How to effectively influence decision makers (1)

“The great majority of people tend to focus downward. They are occupied with efforts rather than results. They worry over what the organization and their superiors ‘owe’ and should do for them. And they are conscious above all  of the authority ‘they should have’. As a result, they render themselves ineffectual.”  —Peter Drucker

 

Whenever I conduct training for Middle level managers of corporate organizations, I hear the same story almost all the time.

“The things you have taught us are very good. But how can you get our bosses to know the same thing? It would make our job easier!”

“We know these things are good but you don’t know the kind of bosses we have here.”

“What you have taught us is what we have been trying to get management to see for so long but they hardly listen! Maybe you need to talk to them.”

One great challenge common to every working environment is dealing with the expectations of people who are very skilled and knowledgeable in their field, especially when they have the feeling that they have a knowledge or skill advantage over their superiors. Peter Drucker defines such people as knowledge workers.  They are well educated and well trained for the positions they occupy. The only snag is that when it comes to influencing their superiors and key decision makers, they are highly deficient. Consequently, they feel slighted, sidelined and frustrated by what they consider ‘insensitive’ or ‘unprogressive’ leadership that is not ‘receptive’ to new things. If you belong to this category of worker, you must know the feeling.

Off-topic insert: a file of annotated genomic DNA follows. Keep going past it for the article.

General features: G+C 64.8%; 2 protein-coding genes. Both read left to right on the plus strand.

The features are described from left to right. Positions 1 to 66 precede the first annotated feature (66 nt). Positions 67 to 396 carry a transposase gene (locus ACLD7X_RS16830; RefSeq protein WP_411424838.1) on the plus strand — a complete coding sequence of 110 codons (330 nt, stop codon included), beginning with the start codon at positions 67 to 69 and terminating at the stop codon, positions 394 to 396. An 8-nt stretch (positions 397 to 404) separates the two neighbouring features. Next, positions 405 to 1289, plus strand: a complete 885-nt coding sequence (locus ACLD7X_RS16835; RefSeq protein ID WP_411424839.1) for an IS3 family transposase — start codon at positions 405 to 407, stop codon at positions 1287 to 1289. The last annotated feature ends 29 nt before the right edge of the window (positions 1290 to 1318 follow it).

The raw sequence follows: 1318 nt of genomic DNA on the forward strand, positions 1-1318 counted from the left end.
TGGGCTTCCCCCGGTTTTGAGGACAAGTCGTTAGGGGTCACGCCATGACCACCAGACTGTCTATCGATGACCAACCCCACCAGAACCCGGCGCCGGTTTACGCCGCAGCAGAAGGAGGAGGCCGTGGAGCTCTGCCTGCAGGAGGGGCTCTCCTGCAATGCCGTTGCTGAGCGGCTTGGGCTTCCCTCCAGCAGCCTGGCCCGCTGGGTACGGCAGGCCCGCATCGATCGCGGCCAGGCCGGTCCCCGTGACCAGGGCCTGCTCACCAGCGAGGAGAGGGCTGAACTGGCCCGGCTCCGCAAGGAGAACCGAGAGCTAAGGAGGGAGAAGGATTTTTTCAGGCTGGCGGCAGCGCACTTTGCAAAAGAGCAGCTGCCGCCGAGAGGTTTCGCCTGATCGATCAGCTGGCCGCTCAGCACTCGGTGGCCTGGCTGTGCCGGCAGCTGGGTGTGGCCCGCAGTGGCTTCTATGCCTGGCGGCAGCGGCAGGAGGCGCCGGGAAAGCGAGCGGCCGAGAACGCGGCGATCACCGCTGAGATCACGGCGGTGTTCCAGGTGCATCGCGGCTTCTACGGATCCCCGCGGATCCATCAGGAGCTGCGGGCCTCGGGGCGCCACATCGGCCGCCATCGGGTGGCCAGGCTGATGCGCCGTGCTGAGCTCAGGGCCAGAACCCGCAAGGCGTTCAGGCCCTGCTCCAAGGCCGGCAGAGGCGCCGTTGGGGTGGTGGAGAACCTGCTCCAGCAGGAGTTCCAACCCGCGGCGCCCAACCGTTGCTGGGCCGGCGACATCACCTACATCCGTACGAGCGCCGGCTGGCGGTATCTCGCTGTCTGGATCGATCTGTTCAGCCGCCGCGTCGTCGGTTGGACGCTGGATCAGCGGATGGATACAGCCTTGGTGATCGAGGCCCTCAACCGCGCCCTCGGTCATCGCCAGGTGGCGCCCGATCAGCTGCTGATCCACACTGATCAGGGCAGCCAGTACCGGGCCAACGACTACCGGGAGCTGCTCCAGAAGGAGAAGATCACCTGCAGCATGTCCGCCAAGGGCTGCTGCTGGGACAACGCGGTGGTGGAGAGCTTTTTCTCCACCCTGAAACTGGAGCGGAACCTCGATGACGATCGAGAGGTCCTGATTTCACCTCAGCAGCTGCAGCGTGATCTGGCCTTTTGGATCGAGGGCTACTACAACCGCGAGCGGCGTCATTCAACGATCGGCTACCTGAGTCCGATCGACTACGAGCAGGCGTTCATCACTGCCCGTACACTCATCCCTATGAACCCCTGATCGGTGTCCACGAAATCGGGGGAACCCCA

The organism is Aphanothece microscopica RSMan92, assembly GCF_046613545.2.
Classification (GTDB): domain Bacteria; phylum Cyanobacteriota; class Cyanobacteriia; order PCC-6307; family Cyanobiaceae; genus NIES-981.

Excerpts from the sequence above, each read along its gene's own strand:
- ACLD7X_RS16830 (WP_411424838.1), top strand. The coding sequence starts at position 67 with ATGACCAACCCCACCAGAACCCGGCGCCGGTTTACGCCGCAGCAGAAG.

More often than not, however, the knowledge worker is unwilling to admit that the problem could actually be him and his need to be properly trained on an essential dimension of emotional intelligence that deals with how to turn ideas into reality by influencing decision makers.

In influencing decision makers, the first thing you need to realize is the fact that life is not always fair. What this means is that the best and highest positions don’t always go to the most knowledgeable or most academically qualified or most skilled. So it is not unusual for a Harvard University graduate to be subordinate to someone who never attended any university! Decisions in any organization are made by people who are given to power to make them. It is as simple as that. Get used to that because no matter how inferior in knowledge you think they are to you, they have the position, not you! When you get used to that fact and are able to give yourself peace over it, you will feel happier and better positioned to influence them for the common good. Many years ago, I was a pioneer member of a new chapter of a Christian Fellowship that I belonged to. There was an older man who had accepted Christ at an outreach of our mother Chapter almost two years earlier. It was my privilege to lead him in prayers and thereafter follow him up until he was fully established in the Christian faith. When the new chapter was to be formed, he was nominated to be the President. I did not even get elected into the Executive Council of the new chapter! But I gave him and his team the maximum co-operation and made myself available if he needed my counsel on anything. Not once did I undermine his authority or felt that he was ‘subordinate’ to me in the faith. This made him respect me so much that he hardly took any major decision without running it by me. In fact, he publicly referred to me as his spiritual father even though he was my President! He it was who on his own initiative literally appointed me as a Board Member to ensure that I had an input into decision making. God helped us to run a highly successful chapter which endures almost twenty five years after! To effectively influence decision makers, send your ego on a vacation!